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· NZ Retails Sales disappoint at 0.0% vs + 0.4% expectation
· US Fed Policy meeting minutes and Chair Bernanke confirm a second round of QE is on the cards
· BoE's head states QE remains a powerful tool…meeting minutes to release Wednesday
Market Overview:The past week saw a high level of volatility in all markets. This volatility was driven by a number of factors including the ongoing speculation about increased Quantitative Easing (printing of money) by the US and UK central banks, and various technically significant levels in currency pairs such as the EUR/USD and AUD/USD.
As covered in previous commentaries, Quantitative Easing (QE), has the effect of flooding the economy with cheaper funds, thus lowering borrowing costs for business and individuals alike. The target of this is to stimulate growth and bolster confidence in the short term. The longer term impacts are less positive, as it potentially can create market bubbles.
On the whole economic data released around the world was weaker last week, along with benign inflation numbers released in Europe, the UK and the US. Growth outlook remains muted with various consumer and business confidence numbers released weaker than market expectations.
Interestingly the recent “QE correlation” of having stocks, bonds and commodities all rallying in unison, seemed to break down somewhat. This started mid week after the US Feds Monetary Policy Committee meeting minutes were released. These indicated that further QE would most probably proceed. This saw stocks and commodities rise, but the bond market sold off. By the end of the week when US Fed Chairman Bernanke further stated there was reason to increase the Feds QE program, the result was mildly stronger stocks, but weaker commodity prices and again weaker bonds. This indicates that the market has already priced in this news, and maybe looking at a ”buy the rumour, sell the fact scenario” on the QE initiatives.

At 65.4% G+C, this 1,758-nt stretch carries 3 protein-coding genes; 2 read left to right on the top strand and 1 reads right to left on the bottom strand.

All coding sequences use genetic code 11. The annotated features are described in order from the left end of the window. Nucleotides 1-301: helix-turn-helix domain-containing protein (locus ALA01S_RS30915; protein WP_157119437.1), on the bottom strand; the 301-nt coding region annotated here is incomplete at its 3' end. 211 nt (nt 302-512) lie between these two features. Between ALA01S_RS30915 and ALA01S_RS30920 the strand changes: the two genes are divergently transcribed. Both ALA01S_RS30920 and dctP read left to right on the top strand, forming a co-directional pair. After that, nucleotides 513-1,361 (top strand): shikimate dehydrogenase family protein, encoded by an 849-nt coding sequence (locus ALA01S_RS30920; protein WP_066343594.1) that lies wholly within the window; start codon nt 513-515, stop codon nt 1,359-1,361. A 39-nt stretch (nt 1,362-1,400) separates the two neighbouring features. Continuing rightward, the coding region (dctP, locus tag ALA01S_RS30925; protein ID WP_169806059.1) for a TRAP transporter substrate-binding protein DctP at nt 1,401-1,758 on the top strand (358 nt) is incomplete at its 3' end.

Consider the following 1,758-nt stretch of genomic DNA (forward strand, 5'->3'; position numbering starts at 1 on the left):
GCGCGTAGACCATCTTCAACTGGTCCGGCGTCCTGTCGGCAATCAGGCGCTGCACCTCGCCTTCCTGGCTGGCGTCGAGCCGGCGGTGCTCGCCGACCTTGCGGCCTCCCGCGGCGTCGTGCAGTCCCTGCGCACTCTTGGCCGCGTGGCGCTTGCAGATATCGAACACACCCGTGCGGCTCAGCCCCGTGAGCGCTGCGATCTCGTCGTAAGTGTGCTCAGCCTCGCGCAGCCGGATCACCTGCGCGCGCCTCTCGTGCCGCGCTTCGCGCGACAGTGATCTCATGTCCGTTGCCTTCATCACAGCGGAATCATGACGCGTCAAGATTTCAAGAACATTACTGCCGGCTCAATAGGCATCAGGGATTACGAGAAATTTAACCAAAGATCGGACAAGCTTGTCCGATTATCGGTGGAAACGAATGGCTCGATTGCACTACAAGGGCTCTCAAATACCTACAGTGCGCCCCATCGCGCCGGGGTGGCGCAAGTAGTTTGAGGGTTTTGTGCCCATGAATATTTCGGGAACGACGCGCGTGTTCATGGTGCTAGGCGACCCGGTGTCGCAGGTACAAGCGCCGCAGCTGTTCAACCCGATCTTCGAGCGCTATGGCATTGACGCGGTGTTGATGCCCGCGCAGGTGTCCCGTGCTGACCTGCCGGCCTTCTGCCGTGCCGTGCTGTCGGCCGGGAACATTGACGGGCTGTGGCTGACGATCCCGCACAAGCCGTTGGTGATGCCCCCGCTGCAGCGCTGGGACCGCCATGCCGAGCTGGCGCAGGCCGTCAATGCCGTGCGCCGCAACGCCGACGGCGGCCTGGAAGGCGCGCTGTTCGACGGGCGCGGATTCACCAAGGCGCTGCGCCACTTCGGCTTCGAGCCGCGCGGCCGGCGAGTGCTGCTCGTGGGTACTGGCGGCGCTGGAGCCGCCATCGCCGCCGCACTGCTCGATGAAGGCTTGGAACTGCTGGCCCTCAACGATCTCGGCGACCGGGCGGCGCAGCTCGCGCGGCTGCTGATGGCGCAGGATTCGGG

Whilst the USD weakness continued on the week, it was at a slowing pace. The main focus was again the EUR/USD, which finally broke through the 1.40 level, dragging most other currencies higher with it. The AUD hit parity with the USD for the first time, albeit briefly before profit taking saw it quickly drop by over a cent from its post float high of 1.0003.
The coming week will be one of anticipation for the market as the Group of 20 (G20) leaders meet to discuss the world’s economy this coming weekend. On the agenda will most certainly be the topical “currency wars”, central bank market interventions, and the markets heightened levels of volatility. Ahead of events such as the G20 meeting, speculators often reduce the size of their currency exposures. Most currency speculators have sold USD. Therefore, we may see a little reversing of the USD weakness this week, as they buy some of these USD back. There is also likely to be fierce debate at the G20, particularly between the US and China. An interesting article regards to this was reported by the Wall Street Journal on Saturday. Click US-China Tension to read the article in full.